DETROIT — Volkswagen late Sunday unveiled the first images of the new Chattanooga-made sedan that will feature a familiar name — Passat.
Volkswagen AG Chief Executive Martin Winterkorn said the new-for-America Passat and its other vehicles send "a strong message."
"Volkswagen is back," he told a large group of VW officials and Tennesseans on the eve of the Detroit auto show. "Volkswagen is at home in America."
The new Passat, which translates to "tradewind" in German, will start at about $20,000, much less than the existing Passat.
Outgoing Tennessee Gov. Phil Bredesen said VW spent a lot of time and energy designing a car that targets the American market.
"I think it will be successful," he said about the midsize sedan.
Today, VW officially will roll out the car at the North American International Auto Show here.
Jonathan Browning, CEO of VW Group of America, said the company has "built one of the most advanced and environmentally sensitive plants in the world."
Chattanooga Mayor Ron Littlefield, who was present at the show, quipped that the new car is like "having another baby."
Hamilton County Mayor Claude Ramsey, also in Detroit, said the vehicle is "a beautiful car."
"It's very driveable, roomy, good acceleration," he said.
Volkswagen, with its Chattanooga plant helping to lead the way, hopes to double U.S. sales in two to three years, to 450,000 vehicles. By 2018, the auto company wants to sell 1 million VWs and Audis in the United States.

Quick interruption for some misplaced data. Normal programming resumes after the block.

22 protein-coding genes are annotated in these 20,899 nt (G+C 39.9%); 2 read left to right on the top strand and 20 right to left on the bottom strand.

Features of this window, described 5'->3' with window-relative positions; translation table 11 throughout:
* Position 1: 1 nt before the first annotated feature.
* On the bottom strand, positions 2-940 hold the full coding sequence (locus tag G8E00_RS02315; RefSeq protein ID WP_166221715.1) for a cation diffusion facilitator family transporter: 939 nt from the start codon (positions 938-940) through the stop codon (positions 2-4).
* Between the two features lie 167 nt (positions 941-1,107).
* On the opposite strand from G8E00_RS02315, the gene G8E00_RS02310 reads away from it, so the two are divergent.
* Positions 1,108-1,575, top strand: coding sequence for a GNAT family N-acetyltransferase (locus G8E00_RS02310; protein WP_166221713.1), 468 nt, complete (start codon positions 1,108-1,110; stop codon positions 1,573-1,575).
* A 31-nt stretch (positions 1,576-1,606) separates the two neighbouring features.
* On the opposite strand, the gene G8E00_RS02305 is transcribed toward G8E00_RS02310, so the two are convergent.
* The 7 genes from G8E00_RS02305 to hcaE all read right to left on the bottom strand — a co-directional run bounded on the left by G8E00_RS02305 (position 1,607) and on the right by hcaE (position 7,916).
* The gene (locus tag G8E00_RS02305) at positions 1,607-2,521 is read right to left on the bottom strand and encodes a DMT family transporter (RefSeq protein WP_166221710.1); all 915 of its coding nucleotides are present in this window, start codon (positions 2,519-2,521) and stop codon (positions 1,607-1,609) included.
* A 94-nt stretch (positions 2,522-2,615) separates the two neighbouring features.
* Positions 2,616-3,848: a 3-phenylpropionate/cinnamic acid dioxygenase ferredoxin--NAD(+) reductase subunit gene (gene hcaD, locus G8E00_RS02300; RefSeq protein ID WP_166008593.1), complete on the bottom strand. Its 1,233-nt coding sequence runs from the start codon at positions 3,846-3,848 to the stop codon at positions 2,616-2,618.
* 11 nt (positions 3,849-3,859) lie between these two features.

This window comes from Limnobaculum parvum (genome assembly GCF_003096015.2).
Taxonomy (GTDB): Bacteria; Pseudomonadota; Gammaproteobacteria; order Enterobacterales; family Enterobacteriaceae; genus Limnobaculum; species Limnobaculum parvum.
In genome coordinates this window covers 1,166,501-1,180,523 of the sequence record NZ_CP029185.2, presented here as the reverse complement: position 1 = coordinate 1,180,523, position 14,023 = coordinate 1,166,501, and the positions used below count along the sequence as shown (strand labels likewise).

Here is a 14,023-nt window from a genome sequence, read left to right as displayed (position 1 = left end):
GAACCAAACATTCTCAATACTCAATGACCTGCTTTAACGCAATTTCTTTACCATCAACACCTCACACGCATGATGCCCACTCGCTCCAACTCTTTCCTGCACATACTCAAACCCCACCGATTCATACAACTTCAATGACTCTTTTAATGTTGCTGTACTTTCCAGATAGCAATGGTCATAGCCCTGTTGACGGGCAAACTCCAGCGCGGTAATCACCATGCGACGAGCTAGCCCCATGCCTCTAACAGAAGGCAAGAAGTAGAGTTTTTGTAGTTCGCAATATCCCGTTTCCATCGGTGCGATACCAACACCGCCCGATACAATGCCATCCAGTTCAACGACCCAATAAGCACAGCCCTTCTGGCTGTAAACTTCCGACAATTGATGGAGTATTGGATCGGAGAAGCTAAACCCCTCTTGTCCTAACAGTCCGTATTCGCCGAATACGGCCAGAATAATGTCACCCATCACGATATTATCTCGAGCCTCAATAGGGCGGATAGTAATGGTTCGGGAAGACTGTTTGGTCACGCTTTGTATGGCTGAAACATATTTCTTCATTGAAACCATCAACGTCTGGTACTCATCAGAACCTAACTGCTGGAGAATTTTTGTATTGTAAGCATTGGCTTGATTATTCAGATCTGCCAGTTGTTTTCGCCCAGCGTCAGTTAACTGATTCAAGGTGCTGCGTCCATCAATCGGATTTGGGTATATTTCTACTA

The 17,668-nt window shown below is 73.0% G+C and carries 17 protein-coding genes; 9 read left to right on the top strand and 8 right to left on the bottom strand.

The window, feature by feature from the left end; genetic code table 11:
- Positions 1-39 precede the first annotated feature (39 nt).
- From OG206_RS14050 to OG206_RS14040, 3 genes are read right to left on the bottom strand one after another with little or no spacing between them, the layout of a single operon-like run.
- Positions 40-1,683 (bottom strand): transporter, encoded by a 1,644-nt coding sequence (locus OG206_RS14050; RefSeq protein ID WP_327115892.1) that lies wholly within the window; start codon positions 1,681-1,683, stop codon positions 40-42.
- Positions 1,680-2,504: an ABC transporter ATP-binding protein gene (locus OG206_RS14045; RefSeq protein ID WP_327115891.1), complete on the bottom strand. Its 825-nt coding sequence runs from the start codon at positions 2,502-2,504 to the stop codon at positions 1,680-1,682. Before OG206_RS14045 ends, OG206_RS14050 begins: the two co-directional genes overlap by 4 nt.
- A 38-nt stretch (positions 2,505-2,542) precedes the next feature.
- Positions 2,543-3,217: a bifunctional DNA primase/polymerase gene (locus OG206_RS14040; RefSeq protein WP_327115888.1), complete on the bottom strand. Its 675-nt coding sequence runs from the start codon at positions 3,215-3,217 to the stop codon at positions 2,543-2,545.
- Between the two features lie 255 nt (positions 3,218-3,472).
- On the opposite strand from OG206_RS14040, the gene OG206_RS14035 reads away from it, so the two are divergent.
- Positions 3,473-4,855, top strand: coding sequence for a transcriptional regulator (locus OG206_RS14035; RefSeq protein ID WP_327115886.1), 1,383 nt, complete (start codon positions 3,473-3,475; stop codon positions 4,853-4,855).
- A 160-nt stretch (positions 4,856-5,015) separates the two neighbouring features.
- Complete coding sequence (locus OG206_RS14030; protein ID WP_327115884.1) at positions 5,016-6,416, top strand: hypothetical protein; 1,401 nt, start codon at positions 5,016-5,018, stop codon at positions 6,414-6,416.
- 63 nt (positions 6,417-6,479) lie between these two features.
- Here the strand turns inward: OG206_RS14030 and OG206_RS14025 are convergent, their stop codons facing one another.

VW has introduced more than a half-dozen new models in America in the past couple of years and more are coming, company officials said.
Industry insiders say a redesigned, Mexican-made Beetle is expected to go on sale later this year along with the midsize Passat.
With the new Passat, Volkswagen hopes to capture the heart of the American market and eclipse Toyota as the No. 1 foreign automaker.
VW officials have said the Chattanooga plant will be able to produce 150,000 vehicles a year and will employ more than 2,000 people. They've also talked about the potential to expand the plant's size.
Mike Pare, the deputy Business editor at the Chattanooga Times Free Press, has worked at the paper for 27 years. In addition to editing, Mike also writes Business stories and covers Volkswagen, economic development and manufacturing in Chattanooga and the surrounding area. In the past he also has covered higher education. Mike, a native of Fort Lauderdale, Fla., received a bachelor’s degree in communications from Florida Atlantic University. he worked at the Rome News-Tribune before ...